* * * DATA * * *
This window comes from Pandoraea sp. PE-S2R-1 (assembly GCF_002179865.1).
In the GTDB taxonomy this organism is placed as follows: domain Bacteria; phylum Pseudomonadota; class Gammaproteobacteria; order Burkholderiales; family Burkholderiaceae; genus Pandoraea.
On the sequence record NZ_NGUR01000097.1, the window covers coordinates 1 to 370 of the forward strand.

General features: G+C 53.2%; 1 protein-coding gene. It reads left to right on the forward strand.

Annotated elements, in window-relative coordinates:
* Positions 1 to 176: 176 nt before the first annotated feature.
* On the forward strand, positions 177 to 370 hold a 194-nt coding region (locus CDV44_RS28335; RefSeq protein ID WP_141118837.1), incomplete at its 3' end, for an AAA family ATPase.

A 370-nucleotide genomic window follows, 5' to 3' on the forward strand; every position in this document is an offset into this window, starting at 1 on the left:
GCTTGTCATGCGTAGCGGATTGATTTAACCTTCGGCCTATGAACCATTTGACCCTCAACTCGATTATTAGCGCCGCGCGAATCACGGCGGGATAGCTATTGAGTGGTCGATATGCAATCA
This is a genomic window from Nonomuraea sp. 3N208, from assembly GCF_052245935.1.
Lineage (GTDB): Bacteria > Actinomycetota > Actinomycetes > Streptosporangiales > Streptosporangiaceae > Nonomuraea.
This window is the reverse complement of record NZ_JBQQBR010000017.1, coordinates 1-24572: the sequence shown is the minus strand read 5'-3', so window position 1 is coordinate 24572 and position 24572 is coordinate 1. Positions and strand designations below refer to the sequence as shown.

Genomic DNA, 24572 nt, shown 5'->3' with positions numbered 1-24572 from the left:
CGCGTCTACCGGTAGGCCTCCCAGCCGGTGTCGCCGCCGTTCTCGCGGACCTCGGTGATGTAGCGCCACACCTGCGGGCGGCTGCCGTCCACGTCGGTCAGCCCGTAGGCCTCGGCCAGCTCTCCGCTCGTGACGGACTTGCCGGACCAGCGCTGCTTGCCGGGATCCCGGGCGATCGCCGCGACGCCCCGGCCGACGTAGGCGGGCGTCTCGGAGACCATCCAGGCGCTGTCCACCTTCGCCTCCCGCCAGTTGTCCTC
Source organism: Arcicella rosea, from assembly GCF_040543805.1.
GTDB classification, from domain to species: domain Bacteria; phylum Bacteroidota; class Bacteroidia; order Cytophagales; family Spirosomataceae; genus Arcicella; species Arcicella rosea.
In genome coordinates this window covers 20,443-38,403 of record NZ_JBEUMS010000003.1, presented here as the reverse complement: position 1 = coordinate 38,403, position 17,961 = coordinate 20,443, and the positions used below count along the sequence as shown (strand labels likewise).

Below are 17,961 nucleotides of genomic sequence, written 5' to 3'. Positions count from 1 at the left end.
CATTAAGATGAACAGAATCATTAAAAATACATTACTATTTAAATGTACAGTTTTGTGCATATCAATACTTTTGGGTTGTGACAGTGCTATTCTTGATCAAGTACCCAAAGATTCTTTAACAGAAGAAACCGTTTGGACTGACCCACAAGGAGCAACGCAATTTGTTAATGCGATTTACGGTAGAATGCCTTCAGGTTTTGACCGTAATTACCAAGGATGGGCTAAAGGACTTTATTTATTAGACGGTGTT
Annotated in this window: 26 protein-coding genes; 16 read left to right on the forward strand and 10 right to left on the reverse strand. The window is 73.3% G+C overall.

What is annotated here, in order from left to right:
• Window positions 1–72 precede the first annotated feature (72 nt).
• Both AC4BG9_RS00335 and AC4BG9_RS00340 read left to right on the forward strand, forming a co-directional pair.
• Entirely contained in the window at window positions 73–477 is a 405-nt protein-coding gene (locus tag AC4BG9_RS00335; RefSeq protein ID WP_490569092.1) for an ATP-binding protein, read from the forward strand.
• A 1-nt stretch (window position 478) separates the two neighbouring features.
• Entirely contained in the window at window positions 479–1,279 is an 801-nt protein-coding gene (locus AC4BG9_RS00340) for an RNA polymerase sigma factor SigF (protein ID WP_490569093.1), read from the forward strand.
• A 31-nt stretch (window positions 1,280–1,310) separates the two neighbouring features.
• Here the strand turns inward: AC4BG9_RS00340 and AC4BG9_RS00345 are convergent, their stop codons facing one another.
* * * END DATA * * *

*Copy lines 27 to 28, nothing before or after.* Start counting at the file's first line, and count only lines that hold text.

• A 31-nt stretch (window positions 1,280–1,310) separates the two neighbouring features.
• Here the strand turns inward: AC4BG9_RS00340 and AC4BG9_RS00345 are convergent, their stop codons facing one another.